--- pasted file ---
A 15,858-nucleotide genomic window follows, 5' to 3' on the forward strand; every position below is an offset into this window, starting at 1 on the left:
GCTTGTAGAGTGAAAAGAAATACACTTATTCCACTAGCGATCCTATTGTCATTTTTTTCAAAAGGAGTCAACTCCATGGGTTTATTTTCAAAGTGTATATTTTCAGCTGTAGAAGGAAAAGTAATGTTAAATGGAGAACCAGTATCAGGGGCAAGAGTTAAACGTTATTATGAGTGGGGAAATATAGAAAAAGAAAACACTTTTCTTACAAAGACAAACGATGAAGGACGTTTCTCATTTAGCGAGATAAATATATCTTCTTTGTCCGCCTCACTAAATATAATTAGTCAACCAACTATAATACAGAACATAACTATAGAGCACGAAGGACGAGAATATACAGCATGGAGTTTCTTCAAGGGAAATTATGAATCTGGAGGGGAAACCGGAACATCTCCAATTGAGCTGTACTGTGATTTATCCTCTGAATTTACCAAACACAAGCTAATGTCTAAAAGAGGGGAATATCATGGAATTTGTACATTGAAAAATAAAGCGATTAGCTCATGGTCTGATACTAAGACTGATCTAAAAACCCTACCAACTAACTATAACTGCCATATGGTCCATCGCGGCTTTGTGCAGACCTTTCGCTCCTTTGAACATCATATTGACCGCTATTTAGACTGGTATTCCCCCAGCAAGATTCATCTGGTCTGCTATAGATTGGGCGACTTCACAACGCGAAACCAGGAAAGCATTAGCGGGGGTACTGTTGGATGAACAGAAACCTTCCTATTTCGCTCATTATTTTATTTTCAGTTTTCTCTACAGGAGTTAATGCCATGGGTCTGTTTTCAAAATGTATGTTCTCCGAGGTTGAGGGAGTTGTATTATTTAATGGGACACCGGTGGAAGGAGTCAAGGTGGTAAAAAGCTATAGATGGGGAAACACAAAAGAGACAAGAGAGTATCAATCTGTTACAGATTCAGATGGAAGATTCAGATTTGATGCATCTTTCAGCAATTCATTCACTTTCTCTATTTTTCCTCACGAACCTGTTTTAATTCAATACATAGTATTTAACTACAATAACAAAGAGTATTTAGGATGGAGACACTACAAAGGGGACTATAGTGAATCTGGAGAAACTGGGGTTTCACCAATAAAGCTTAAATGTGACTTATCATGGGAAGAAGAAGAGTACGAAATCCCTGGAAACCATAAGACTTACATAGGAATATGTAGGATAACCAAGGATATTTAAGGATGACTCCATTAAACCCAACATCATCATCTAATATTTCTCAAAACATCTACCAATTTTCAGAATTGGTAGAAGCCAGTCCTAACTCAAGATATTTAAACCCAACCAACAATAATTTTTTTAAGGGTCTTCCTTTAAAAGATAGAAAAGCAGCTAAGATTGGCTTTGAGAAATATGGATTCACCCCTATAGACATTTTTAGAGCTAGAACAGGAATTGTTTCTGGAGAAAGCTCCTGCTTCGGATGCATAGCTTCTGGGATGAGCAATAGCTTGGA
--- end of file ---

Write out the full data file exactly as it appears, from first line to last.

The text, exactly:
A 15,858-nucleotide genomic window follows, 5' to 3' on the forward strand; every position below is an offset into this window, starting at 1 on the left:
GCTTGTAGAGTGAAAAGAAATACACTTATTCCACTAGCGATCCTATTGTCATTTTTTTCAAAAGGAGTCAACTCCATGGGTTTATTTTCAAAGTGTATATTTTCAGCTGTAGAAGGAAAAGTAATGTTAAATGGAGAACCAGTATCAGGGGCAAGAGTTAAACGTTATTATGAGTGGGGAAATATAGAAAAAGAAAACACTTTTCTTACAAAGACAAACGATGAAGGACGTTTCTCATTTAGCGAGATAAATATATCTTCTTTGTCCGCCTCACTAAATATAATTAGTCAACCAACTATAATACAGAACATAACTATAGAGCACGAAGGACGAGAATATACAGCATGGAGTTTCTTCAAGGGAAATTATGAATCTGGAGGGGAAACCGGAACATCTCCAATTGAGCTGTACTGTGATTTATCCTCTGAATTTACCAAACACAAGCTAATGTCTAAAAGAGGGGAATATCATGGAATTTGTACATTGAAAAATAAAGCGATTAGCTCATGGTCTGATACTAAGACTGATCTAAAAACCCTACCAACTAACTATAACTGCCATATGGTCCATCGCGGCTTTGTGCAGACCTTTCGCTCCTTTGAACATCATATTGACCGCTATTTAGACTGGTATTCCCCCAGCAAGATTCATCTGGTCTGCTATAGATTGGGCGACTTCACAACGCGAAACCAGGAAAGCATTAGCGGGGGTACTGTTGGATGAACAGAAACCTTCCTATTTCGCTCATTATTTTATTTTCAGTTTTCTCTACAGGAGTTAATGCCATGGGTCTGTTTTCAAAATGTATGTTCTCCGAGGTTGAGGGAGTTGTATTATTTAATGGGACACCGGTGGAAGGAGTCAAGGTGGTAAAAAGCTATAGATGGGGAAACACAAAAGAGACAAGAGAGTATCAATCTGTTACAGATTCAGATGGAAGATTCAGATTTGATGCATCTTTCAGCAATTCATTCACTTTCTCTATTTTTCCTCACGAACCTGTTTTAATTCAATACATAGTATTTAACTACAATAACAAAGAGTATTTAGGATGGAGACACTACAAAGGGGACTATAGTGAATCTGGAGAAACTGGGGTTTCACCAATAAAGCTTAAATGTGACTTATCATGGGAAGAAGAAGAGTACGAAATCCCTGGAAACCATAAGACTTACATAGGAATATGTAGGATAACCAAGGATATTTAAGGATGACTCCATTAAACCCAACATCATCATCTAATATTTCTCAAAACATCTACCAATTTTCAGAATTGGTAGAAGCCAGTCCTAACTCAAGATATTTAAACCCAACCAACAATAATTTTTTTAAGGGTCTTCCTTTAAAAGATAGAAAAGCAGCTAAGATTGGCTTTGAGAAATATGGATTCACCCCTATAGACATTTTTAGAGCTAGAACAGGAATTGTTTCTGGAGAAAGCTCCTGCTTCGGATGCATAGCTTCTGGGATGAGCAATAGCTTGGA